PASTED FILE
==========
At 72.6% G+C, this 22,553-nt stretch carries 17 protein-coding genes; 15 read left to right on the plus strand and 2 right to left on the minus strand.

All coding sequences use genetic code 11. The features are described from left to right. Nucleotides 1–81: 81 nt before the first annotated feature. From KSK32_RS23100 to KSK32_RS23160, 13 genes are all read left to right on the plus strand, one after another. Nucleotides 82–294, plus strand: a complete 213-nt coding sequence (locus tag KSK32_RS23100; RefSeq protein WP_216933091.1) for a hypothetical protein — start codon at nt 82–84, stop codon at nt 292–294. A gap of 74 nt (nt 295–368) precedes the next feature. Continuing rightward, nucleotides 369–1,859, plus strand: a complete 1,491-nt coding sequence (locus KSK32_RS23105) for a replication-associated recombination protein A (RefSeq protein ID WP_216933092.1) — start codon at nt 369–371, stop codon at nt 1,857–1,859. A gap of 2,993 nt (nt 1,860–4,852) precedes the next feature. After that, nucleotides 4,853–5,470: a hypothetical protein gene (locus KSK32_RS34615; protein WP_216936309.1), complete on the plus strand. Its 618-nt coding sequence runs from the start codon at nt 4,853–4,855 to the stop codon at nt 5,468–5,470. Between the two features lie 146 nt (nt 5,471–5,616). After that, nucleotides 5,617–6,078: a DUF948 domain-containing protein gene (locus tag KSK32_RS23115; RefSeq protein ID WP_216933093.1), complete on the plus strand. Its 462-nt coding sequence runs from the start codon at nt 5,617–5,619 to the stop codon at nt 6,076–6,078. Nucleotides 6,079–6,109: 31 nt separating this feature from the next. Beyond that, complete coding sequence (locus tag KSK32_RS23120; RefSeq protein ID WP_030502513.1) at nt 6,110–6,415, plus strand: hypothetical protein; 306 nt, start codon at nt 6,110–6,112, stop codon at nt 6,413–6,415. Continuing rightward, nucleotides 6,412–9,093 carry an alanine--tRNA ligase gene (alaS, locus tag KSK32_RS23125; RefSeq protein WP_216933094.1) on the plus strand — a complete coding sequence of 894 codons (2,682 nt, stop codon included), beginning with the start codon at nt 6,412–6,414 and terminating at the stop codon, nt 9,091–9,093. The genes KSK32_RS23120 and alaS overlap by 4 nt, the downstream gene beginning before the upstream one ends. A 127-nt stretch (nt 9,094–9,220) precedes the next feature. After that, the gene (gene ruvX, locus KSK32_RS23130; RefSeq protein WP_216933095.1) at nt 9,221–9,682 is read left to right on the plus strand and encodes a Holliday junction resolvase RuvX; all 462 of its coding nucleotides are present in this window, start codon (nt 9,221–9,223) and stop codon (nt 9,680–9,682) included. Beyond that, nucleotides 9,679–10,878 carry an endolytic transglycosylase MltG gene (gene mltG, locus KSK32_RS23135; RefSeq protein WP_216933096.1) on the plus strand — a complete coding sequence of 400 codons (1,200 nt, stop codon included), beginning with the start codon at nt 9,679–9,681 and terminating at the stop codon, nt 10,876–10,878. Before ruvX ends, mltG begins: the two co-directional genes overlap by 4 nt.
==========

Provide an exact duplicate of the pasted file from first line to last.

At 72.6% G+C, this 22,553-nt stretch carries 17 protein-coding genes; 15 read left to right on the plus strand and 2 right to left on the minus strand.

All coding sequences use genetic code 11. The features are described from left to right. Nucleotides 1–81: 81 nt before the first annotated feature. From KSK32_RS23100 to KSK32_RS23160, 13 genes are all read left to right on the plus strand, one after another. Nucleotides 82–294, plus strand: a complete 213-nt coding sequence (locus tag KSK32_RS23100; RefSeq protein WP_216933091.1) for a hypothetical protein — start codon at nt 82–84, stop codon at nt 292–294. A gap of 74 nt (nt 295–368) precedes the next feature. Continuing rightward, nucleotides 369–1,859, plus strand: a complete 1,491-nt coding sequence (locus KSK32_RS23105) for a replication-associated recombination protein A (RefSeq protein ID WP_216933092.1) — start codon at nt 369–371, stop codon at nt 1,857–1,859. A gap of 2,993 nt (nt 1,860–4,852) precedes the next feature. After that, nucleotides 4,853–5,470: a hypothetical protein gene (locus KSK32_RS34615; protein WP_216936309.1), complete on the plus strand. Its 618-nt coding sequence runs from the start codon at nt 4,853–4,855 to the stop codon at nt 5,468–5,470. Between the two features lie 146 nt (nt 5,471–5,616). After that, nucleotides 5,617–6,078: a DUF948 domain-containing protein gene (locus tag KSK32_RS23115; RefSeq protein ID WP_216933093.1), complete on the plus strand. Its 462-nt coding sequence runs from the start codon at nt 5,617–5,619 to the stop codon at nt 6,076–6,078. Nucleotides 6,079–6,109: 31 nt separating this feature from the next. Beyond that, complete coding sequence (locus tag KSK32_RS23120; RefSeq protein ID WP_030502513.1) at nt 6,110–6,415, plus strand: hypothetical protein; 306 nt, start codon at nt 6,110–6,112, stop codon at nt 6,413–6,415. Continuing rightward, nucleotides 6,412–9,093 carry an alanine--tRNA ligase gene (alaS, locus tag KSK32_RS23125; RefSeq protein WP_216933094.1) on the plus strand — a complete coding sequence of 894 codons (2,682 nt, stop codon included), beginning with the start codon at nt 6,412–6,414 and terminating at the stop codon, nt 9,091–9,093. The genes KSK32_RS23120 and alaS overlap by 4 nt, the downstream gene beginning before the upstream one ends. A 127-nt stretch (nt 9,094–9,220) precedes the next feature. After that, the gene (gene ruvX, locus KSK32_RS23130; RefSeq protein WP_216933095.1) at nt 9,221–9,682 is read left to right on the plus strand and encodes a Holliday junction resolvase RuvX; all 462 of its coding nucleotides are present in this window, start codon (nt 9,221–9,223) and stop codon (nt 9,680–9,682) included. Beyond that, nucleotides 9,679–10,878 carry an endolytic transglycosylase MltG gene (gene mltG, locus KSK32_RS23135; RefSeq protein WP_216933096.1) on the plus strand — a complete coding sequence of 400 codons (1,200 nt, stop codon included), beginning with the start codon at nt 9,679–9,681 and terminating at the stop codon, nt 10,876–10,878. Before ruvX ends, mltG begins: the two co-directional genes overlap by 4 nt.